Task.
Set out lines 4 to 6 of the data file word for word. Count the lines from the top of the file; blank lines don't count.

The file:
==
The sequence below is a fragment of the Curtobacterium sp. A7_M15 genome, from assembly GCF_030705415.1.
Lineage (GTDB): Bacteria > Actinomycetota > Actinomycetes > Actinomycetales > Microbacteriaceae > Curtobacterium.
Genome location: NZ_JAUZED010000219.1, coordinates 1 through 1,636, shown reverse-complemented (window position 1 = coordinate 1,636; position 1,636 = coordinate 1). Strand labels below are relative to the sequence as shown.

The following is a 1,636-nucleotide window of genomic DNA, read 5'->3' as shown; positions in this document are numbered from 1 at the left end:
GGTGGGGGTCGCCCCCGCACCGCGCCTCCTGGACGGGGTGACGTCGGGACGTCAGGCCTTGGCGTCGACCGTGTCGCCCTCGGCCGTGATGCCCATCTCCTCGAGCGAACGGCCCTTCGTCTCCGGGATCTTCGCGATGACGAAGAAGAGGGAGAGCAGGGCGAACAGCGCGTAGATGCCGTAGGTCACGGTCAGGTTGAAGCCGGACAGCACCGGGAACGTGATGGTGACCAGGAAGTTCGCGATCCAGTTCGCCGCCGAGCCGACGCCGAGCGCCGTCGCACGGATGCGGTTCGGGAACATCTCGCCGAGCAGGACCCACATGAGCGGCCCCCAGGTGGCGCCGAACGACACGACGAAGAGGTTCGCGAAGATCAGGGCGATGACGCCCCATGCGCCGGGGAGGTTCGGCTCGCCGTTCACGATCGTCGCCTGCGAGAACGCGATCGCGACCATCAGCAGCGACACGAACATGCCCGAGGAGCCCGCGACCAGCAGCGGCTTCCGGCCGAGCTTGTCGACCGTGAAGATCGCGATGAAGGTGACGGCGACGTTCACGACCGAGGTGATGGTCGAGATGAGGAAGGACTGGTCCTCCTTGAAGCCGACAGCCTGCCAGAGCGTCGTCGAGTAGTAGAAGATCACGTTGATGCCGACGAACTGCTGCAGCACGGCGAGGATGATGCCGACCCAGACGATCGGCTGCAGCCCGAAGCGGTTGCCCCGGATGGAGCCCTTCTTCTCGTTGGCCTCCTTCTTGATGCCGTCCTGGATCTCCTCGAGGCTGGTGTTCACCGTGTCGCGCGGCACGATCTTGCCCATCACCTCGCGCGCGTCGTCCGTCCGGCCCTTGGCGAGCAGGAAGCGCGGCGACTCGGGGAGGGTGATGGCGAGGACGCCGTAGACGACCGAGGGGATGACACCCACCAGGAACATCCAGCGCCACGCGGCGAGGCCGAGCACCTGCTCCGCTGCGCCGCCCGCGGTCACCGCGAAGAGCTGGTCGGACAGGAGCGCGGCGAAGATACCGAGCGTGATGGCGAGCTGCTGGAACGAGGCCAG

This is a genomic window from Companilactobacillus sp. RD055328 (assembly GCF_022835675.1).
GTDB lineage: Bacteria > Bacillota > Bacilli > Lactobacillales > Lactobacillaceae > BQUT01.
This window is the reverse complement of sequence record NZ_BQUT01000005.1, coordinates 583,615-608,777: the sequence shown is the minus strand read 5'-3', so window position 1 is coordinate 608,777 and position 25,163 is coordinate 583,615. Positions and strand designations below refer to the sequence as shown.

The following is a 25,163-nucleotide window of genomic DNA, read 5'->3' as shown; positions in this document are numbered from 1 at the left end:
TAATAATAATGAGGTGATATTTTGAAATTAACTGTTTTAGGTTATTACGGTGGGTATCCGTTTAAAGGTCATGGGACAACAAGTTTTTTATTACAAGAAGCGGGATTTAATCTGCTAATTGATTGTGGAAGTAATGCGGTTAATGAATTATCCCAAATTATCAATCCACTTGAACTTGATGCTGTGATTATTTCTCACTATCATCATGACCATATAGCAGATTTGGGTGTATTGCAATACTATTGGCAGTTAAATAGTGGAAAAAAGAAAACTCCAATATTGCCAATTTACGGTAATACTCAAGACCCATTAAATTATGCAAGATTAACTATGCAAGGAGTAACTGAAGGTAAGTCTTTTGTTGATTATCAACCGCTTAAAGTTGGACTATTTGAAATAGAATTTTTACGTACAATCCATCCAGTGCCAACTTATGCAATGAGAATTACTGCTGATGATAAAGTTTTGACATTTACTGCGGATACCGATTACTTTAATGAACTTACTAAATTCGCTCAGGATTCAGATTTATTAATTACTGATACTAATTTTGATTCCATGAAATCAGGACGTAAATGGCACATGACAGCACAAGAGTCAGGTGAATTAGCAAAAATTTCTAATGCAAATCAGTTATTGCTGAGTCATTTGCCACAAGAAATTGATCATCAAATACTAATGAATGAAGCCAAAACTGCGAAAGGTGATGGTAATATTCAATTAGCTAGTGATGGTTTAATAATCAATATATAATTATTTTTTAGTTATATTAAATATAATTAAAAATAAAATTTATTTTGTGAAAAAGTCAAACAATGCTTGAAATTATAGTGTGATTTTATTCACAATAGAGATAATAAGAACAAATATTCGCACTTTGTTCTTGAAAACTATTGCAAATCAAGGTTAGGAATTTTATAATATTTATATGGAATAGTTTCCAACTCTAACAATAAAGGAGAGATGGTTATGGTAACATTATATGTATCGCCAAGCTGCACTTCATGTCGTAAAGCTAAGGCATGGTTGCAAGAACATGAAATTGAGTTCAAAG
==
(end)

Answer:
The following is a 1,636-nucleotide window of genomic DNA, read 5'->3' as shown; positions in this document are numbered from 1 at the left end:
GGTGGGGGTCGCCCCCGCACCGCGCCTCCTGGACGGGGTGACGTCGGGACGTCAGGCCTTGGCGTCGACCGTGTCGCCCTCGGCCGTGATGCCCATCTCCTCGAGCGAACGGCCCTTCGTCTCCGGGATCTTCGCGATGACGAAGAAGAGGGAGAGCAGGGCGAACAGCGCGTAGATGCCGTAGGTCACGGTCAGGTTGAAGCCGGACAGCACCGGGAACGTGATGGTGACCAGGAAGTTCGCGATCCAGTTCGCCGCCGAGCCGACGCCGAGCGCCGTCGCACGGATGCGGTTCGGGAACATCTCGCCGAGCAGGACCCACATGAGCGGCCCCCAGGTGGCGCCGAACGACACGACGAAGAGGTTCGCGAAGATCAGGGCGATGACGCCCCATGCGCCGGGGAGGTTCGGCTCGCCGTTCACGATCGTCGCCTGCGAGAACGCGATCGCGACCATCAGCAGCGACACGAACATGCCCGAGGAGCCCGCGACCAGCAGCGGCTTCCGGCCGAGCTTGTCGACCGTGAAGATCGCGATGAAGGTGACGGCGACGTTCACGACCGAGGTGATGGTCGAGATGAGGAAGGACTGGTCCTCCTTGAAGCCGACAGCCTGCCAGAGCGTCGTCGAGTAGTAGAAGATCACGTTGATGCCGACGAACTGCTGCAGCACGGCGAGGATGATGCCGACCCAGACGATCGGCTGCAGCCCGAAGCGGTTGCCCCGGATGGAGCCCTTCTTCTCGTTGGCCTCCTTCTTGATGCCGTCCTGGATCTCCTCGAGGCTGGTGTTCACCGTGTCGCGCGGCACGATCTTGCCCATCACCTCGCGCGCGTCGTCCGTCCGGCCCTTGGCGAGCAGGAAGCGCGGCGACTCGGGGAGGGTGATGGCGAGGACGCCGTAGACGACCGAGGGGATGACACCCACCAGGAACATCCAGCGCCACGCGGCGAGGCCGAGCACCTGCTCCGCTGCGCCGCCCGCGGTCACCGCGAAGAGCTGGTCGGACAGGAGCGCGGCGAAGATACCGAGCGTGATGGCGAGCTGCTGGAACGAGGCCAG

This is a genomic window from Companilactobacillus sp. RD055328 (assembly GCF_022835675.1).